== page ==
And yet while it is the tumultuous events and the non-stereotypical philosophies which the stories’ characters have managed to etch into my brain that are making me search for other-wordly reasons behind my decision to  pick this exact specific book to relish and devour, it is the practical and logical part of me, the part which still remains unscathed from the onslaught of this novel’s slow albeit overpowering and ultimately overwhelming currents that is now shouting at me to reveal to you the more overtly expressive front cover of the book and to ask you a simple question which it has been constantly bugging me with. 

And so I oblige:

There. . . . . .
Now for the question. . . . .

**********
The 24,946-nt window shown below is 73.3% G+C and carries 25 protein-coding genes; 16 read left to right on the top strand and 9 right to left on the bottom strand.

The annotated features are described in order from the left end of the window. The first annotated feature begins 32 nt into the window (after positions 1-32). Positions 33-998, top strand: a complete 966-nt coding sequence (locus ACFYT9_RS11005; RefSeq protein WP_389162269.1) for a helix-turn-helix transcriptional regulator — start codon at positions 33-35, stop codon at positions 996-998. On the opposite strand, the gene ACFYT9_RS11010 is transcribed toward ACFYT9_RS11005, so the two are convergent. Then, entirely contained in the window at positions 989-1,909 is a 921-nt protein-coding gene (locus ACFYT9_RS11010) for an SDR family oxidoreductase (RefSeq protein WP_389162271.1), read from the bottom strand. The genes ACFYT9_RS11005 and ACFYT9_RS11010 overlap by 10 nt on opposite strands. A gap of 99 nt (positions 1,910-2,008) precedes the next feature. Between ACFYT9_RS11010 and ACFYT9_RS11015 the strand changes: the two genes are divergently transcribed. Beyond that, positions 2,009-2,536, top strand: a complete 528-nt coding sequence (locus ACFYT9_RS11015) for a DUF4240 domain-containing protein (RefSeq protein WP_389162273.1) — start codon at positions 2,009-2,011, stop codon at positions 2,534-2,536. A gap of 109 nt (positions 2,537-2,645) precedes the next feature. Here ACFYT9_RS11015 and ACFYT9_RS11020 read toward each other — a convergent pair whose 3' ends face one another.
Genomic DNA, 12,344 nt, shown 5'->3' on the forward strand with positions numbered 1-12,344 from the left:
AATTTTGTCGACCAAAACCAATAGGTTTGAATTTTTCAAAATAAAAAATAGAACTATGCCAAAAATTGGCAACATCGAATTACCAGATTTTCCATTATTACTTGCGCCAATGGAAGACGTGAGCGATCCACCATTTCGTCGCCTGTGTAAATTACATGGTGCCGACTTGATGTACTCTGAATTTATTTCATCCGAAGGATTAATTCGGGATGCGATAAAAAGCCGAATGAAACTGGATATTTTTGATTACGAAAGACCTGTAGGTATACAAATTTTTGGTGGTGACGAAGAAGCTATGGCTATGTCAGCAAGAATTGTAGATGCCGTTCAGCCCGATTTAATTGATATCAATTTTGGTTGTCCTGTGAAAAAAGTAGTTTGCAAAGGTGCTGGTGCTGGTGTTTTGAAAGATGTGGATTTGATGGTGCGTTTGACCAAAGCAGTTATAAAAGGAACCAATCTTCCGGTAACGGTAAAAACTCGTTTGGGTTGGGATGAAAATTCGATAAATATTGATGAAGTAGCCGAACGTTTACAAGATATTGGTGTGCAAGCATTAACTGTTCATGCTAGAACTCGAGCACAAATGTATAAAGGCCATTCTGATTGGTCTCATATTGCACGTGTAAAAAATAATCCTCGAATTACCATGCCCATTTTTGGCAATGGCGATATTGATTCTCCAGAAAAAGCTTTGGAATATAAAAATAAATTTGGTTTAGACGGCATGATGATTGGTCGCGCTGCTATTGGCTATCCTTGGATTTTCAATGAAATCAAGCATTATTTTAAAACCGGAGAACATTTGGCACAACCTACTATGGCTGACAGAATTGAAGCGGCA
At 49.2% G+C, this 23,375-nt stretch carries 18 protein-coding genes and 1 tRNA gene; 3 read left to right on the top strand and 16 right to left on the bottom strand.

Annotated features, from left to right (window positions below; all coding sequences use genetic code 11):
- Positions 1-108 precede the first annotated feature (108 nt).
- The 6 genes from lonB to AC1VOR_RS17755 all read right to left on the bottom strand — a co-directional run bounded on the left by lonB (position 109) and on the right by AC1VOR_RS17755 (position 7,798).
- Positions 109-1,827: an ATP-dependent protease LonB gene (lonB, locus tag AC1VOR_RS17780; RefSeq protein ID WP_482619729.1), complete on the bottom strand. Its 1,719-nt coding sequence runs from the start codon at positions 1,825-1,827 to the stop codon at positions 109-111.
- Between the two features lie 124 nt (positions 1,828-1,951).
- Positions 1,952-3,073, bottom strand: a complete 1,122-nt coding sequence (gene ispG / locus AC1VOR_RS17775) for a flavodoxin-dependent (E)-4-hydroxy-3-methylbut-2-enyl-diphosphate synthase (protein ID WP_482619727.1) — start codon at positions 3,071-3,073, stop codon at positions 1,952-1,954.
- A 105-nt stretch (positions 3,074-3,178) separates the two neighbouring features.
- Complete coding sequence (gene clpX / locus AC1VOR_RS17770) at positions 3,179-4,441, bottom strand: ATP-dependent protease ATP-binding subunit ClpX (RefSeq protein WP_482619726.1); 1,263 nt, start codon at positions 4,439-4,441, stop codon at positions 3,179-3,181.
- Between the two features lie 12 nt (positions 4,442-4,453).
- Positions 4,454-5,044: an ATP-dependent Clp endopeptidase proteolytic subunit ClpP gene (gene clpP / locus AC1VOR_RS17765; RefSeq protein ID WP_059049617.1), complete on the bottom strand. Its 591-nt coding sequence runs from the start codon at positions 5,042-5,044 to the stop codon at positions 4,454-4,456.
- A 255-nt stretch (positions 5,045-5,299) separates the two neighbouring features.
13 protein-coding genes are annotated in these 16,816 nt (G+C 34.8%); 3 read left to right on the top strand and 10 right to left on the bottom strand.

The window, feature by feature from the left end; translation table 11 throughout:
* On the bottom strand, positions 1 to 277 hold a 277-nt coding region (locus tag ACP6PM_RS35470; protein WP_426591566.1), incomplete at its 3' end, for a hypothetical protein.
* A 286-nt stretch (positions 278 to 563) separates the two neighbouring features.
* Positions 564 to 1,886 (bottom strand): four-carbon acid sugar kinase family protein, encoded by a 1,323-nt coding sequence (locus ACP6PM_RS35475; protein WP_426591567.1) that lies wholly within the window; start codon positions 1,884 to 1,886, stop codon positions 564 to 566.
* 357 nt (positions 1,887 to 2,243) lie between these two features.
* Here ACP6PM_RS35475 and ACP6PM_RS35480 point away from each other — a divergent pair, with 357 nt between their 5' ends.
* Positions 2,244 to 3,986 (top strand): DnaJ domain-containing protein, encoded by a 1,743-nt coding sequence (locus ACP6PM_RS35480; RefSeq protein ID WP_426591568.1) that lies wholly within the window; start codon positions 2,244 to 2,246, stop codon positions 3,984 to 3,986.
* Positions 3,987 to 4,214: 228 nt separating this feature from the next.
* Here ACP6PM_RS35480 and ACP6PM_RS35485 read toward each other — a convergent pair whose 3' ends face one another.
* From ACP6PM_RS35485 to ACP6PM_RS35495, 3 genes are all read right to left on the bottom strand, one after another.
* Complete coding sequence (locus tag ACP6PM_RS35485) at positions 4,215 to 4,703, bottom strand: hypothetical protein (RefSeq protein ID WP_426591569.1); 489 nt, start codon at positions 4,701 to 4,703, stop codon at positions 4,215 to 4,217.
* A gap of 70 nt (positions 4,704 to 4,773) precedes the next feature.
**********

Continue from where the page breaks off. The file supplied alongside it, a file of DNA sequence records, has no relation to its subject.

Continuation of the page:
Dare I even ask? Do you even find a need for me to?


I’m sure (I hope), I stand pardoned in advance even as I try to put into words something which is to be asked and answered in subtle silence and nothing else, just as the creators of the ‘for dummies’ series are pardoned for trying to dumb down an art form such as creative writing just for the sake of adding another useless book to their credit. So here goes. . .

How does a book filled with such beautiful philosophies come to be packed in such a-this is the part to which my pardon applies most-Hideously Deceiving cover design?

I mean. . . . . .
Ok. this is as far as my words can point it out for you. I’m sure you’ve got it and for those who haven’t, here’s a look at the front cover again:

Well, like I said, that is my logical side’s say.